The Neuroscience of Trust

by Ron Potter

The brain is an amazing thing.  I’ve read a few things through the years about how brain chemistry affects Trust.  But a recent article on the Harvard Business Review shed even more light on the topic.

The Neuroscience of Trust

is written by Paul Zak.  Over a decade ago Mr. Zak and his research began to measure the brain activity of people while they worked.  His research began to reveal eight ways that leaders can effectively create and manage a culture of trust.  His research began to reveal some amazing things but he admits that he couldn’t answer the question: Why do two people trust each other in the first place?  Humans are naturally inclined to trust but don’t always.  Why?

This began a ten-year search to find a neurologic signal that we should trust someone.

The first signal that began to show up was our levels of Oxytocin in our brains.  High Oxytocin levels during our exchange with others seemed to be a clear indicator of trust while low levels made us cautious and less apt to trust.  Oxytocin appeared to do just one thing – reduce the fear of trusting a stranger.

From this research, Mr. Zak began to see eight behaviors that increased Oxytocin and increased levels of trust.

Eight Management behavior that fostered trust.

The eight elements that have become effective include:

  1. Recognize Excellence
  2. Induce “challenge stress”
  3. Give people discretion in how they do their work.
  4. Enable job crafting
  5. Share information broadly
  6. Intentionally build relationships
  7. Facilitate whole-person growth
  8. Show vulnerability

I will not go into each topic in depth.  You can read the article at: https://hbr.org/2017/01/the-neuroscience-of-trust for more detail.  But I do want to highlight a few points I’ve experienced in my 30 years of consulting.

Recognize Excellence

Annual performance reviews don’t work.  Someone once said that if you wait a few days to punish or reward a dog for his behavior he has no idea of the cause and doesn’t learn anything.  I’m not trying to compare humans to dogs but the brain science of punishment and rewards are the same.  If they are not received almost immediately while the incident is fresh in everyone’s mind, almost no learning takes place.  Immediate recognition for excellence is highly rewarding to the individual.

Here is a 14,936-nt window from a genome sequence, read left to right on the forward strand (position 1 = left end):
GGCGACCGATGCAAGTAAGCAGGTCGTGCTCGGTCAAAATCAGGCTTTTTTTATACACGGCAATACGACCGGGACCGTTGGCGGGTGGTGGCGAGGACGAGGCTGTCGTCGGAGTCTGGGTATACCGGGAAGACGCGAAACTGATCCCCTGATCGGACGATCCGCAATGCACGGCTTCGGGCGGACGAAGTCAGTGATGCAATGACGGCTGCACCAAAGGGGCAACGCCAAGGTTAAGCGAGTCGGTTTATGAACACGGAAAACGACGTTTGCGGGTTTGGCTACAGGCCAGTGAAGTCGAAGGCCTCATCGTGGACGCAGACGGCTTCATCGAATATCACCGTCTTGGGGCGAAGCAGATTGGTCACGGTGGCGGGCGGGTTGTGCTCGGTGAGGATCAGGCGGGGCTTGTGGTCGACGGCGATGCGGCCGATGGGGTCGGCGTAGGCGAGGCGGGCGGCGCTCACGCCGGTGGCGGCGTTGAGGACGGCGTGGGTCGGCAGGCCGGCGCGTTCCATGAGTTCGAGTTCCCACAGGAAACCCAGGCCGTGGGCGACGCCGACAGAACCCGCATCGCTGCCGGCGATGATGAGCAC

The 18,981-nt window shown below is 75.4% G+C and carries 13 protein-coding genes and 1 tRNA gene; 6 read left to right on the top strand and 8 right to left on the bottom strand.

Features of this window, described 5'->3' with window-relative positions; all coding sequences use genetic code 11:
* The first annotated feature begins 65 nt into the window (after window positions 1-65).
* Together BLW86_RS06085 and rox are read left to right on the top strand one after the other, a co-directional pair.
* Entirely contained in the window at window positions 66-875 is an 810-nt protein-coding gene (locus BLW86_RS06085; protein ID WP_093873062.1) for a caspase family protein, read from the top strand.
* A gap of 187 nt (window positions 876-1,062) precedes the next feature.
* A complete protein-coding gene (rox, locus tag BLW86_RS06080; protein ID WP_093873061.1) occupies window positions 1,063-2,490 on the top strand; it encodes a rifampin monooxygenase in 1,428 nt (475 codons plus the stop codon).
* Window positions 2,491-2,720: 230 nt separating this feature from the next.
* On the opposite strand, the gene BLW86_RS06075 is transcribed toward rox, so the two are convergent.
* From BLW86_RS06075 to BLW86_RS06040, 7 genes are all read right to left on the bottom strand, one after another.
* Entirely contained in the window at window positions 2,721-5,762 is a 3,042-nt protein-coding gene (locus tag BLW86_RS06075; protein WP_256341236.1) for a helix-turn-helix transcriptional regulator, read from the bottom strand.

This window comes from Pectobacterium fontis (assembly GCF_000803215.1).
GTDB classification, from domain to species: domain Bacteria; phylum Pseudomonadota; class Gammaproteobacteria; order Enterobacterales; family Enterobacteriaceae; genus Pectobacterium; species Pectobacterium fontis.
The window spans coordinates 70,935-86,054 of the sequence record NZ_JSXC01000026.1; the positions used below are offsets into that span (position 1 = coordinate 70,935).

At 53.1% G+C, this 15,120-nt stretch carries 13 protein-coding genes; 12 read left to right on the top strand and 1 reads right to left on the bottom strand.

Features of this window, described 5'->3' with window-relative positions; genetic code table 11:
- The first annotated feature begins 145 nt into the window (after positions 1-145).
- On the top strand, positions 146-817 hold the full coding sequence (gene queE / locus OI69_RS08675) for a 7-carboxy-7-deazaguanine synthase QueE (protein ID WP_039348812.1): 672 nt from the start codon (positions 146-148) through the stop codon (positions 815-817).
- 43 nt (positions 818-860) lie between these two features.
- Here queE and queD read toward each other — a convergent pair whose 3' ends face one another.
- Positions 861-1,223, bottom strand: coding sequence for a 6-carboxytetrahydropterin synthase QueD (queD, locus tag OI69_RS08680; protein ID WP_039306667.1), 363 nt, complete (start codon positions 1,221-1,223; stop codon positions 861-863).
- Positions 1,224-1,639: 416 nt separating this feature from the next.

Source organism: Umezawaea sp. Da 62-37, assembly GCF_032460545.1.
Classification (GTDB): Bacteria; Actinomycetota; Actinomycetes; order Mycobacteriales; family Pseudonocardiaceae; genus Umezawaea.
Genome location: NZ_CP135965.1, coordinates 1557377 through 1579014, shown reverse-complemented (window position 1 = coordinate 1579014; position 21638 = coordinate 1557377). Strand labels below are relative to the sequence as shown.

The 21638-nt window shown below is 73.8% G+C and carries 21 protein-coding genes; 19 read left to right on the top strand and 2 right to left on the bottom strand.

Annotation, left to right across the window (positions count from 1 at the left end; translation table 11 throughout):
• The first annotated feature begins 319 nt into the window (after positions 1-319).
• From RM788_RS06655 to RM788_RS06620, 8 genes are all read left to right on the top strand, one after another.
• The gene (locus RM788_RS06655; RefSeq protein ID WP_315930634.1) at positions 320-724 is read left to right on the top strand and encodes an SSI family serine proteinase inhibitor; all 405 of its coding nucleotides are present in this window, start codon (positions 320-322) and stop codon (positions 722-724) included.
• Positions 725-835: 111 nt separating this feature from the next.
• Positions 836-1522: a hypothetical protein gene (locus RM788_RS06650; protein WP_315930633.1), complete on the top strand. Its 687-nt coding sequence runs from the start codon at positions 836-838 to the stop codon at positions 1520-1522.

Induce “challenge stress”

When a challenge is difficult but achievable, it releases Oxytocin in the brain that intensifies focus and strengthens social connections.   But this works only if challenges are attainable and have a specific endpoint.  Vague or impossible goals cause people to give up before they even start and reduces the level of Oxytocin, making it more difficult to trust.

Give people discretion in how they do their work.

One of the interesting outcomes of this issue I’ve seen through the years is that when a boss not only tells employees what to do but also how to do it, it creates an attitude in people that says, “If the boss is going to tell me how to do a task, I’ll never do it exactly as they think it should be done, therefore, I’m not going to do anything until I’m told how to do it.”  People are no longer invested in their work and will do the bare minimum required.

Enable job crafting

Mr. Zak’s statement on this topic is “The companies trust employees to choose which project they’ll work on, people focus their energies on what they care about most.”  Often there are tasks to be done that nobody really wants to do.  That’s reality.  However, people know that these tasks exist and understand that they must be accomplished for the company to fully function.  They really don’t mind doing these tasks if they know that they’ll also be given ample opportunity to complete tasks they care about.  Make sure they realize that you’ll allow them to do those desired tasks as much as you can.